Gophers begin practice with high hopes

Kent Erdahl

Minnesota’s volleyball team will enter the season as the most highly touted in the program’s history.

But excuse the Gophers for not jumping with joy after only five days of practice.

Minnesota’s No. 5 preseason rank is its highest ever, and the team is projected to win the Big Ten for the second-straight season. But last year’s team experienced similar expectations, and the immediate results were less than spectacular.

The Gophers began the 2003 season with a No. 6 ranking, but the team stumbled early and often, losing its first four, and standing at 7-7 at the end of September.

“I think they spent a lot of time last year thinking about being highly regarded. So much so that they forgot to play,” Minnesota coach Mike Hebert said. “I think they’ve been through that, suffered the ill effects of focusing on external expectations, and this year has been primarily about what they’re going to do on the court.”

Hebert has reason to believe the Gophers will handle this year’s preseason pressure in a better way.

The Gophers return six seniors from a team that rebounded from early disappointment by going undefeated in October and capturing its first NCAA Final Four appearance.

“One of the things that is going to help us this year is that we really don’t want to start out like we did last year,” senior outside hitter Trisha Bratford said. “We’re looking back at that as a learning experience, and I

think it’s really going to motivate us.”

With all of the returning experience, Hebert said, he doesn’t expect the team to start out 0-4. But he said the No. 5 ranking is a bit high, because this team is not simply an updated version of last year’s.

Although Cassie Busse is the only player the team lost

from last season, she was one

of the most-accomplished outside hitters in the program’s history.

“We have everyone coming back except the First Team All-American,” Hebert said. “That usually spells challenge.”

Because of Busse’s departure, Hebert has implemented a new offense to try to achieve a more balanced attack.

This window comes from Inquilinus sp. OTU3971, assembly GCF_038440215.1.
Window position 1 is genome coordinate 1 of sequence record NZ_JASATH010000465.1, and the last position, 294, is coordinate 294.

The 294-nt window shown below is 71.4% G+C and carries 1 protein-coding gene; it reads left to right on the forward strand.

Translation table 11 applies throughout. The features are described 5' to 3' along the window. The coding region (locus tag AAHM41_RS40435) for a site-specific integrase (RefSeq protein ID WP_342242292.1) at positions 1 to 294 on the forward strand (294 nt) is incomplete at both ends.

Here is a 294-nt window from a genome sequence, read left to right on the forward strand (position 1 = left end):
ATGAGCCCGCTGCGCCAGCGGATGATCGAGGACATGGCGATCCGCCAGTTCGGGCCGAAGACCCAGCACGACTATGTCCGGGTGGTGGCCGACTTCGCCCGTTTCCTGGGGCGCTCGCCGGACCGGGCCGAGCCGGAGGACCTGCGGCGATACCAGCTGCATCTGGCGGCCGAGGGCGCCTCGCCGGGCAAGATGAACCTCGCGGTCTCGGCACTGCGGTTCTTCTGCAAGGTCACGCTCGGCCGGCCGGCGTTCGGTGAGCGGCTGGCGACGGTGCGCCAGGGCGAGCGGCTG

The Gophers are changing to a 6-2 alignment, which means two setters will be on the

floor at once. Last year’s primary alignment relied on one setter.

“We have to develop a different style of offense,” Hebert said. “Last year (Busse) was basically our eraser. If we did not pass the ball well or something went wrong, we would just jack the ball up to her.”

Hebert said the team will have to take a new approach, because it doesn’t have just one dominant player.

The 6-2 offense will allow the Gophers to spread their attack, something Bratford is looking forward to.

“It gives us a lot more versatility, because teams are going to have to pay a lot more attention to what’s going on on our side of the net,” she said.

But by adding another setter, the new alignment means many of the Gophers are still adapting to one another’s differing styles of play.

Senior setter Lindsey Taatjes and sophomore Kelly Bowman have been working with the hitters to develop a good relationship on the court.

Despite a limited time frame and a challenging early schedule, Taatjes said, things have been going smoothly so far.

“I think we’re getting used to it, and the communication is up, so that’s good. It’s great with all the experience,” Taatjes said. “Everyone knows their role, and things are coming together really fast.”

No matter how well things go, Hebert said, he doesn’t expect everything to be perfect by the time the Gophers take the court against No. 11 Colorado on Aug. 27.

Hebert said the team will simply need to rely more on its strengths before figuring out some of the question marks. He said one of those strengths will be Minnesota’s exceptional defense, which is led by the only returning All-American.

Junior libero Paula Gentil is already a two-time All-American, and although she needs to keep track of passing styles for two setters, she figures to ease the team’s transition to a new alignment.

“I like challenges. I don’t like to stay with the same-old, same-old,” Gentil said. “We can compete with whoever as long as we focus on the process instead of the outcome.”

The rankings also project that Minnesota will be able to compete with anyone, but Hebert said the team will need players such as Gentil and senior outside hitter Erin Martin to help everyone focus.

Despite the balance and experience on the team, Gentil and Martin have emerged as leaders on the court, and they were recognized with preseason awards of their own. They are both preseason All-Big Ten selections.

Martin said the special thing about this year is that none of the preseason accolades matter.

“Last year, we were trying to live up to other people’s expectations,” she said. “This year, we’re just trying to live up to ours.”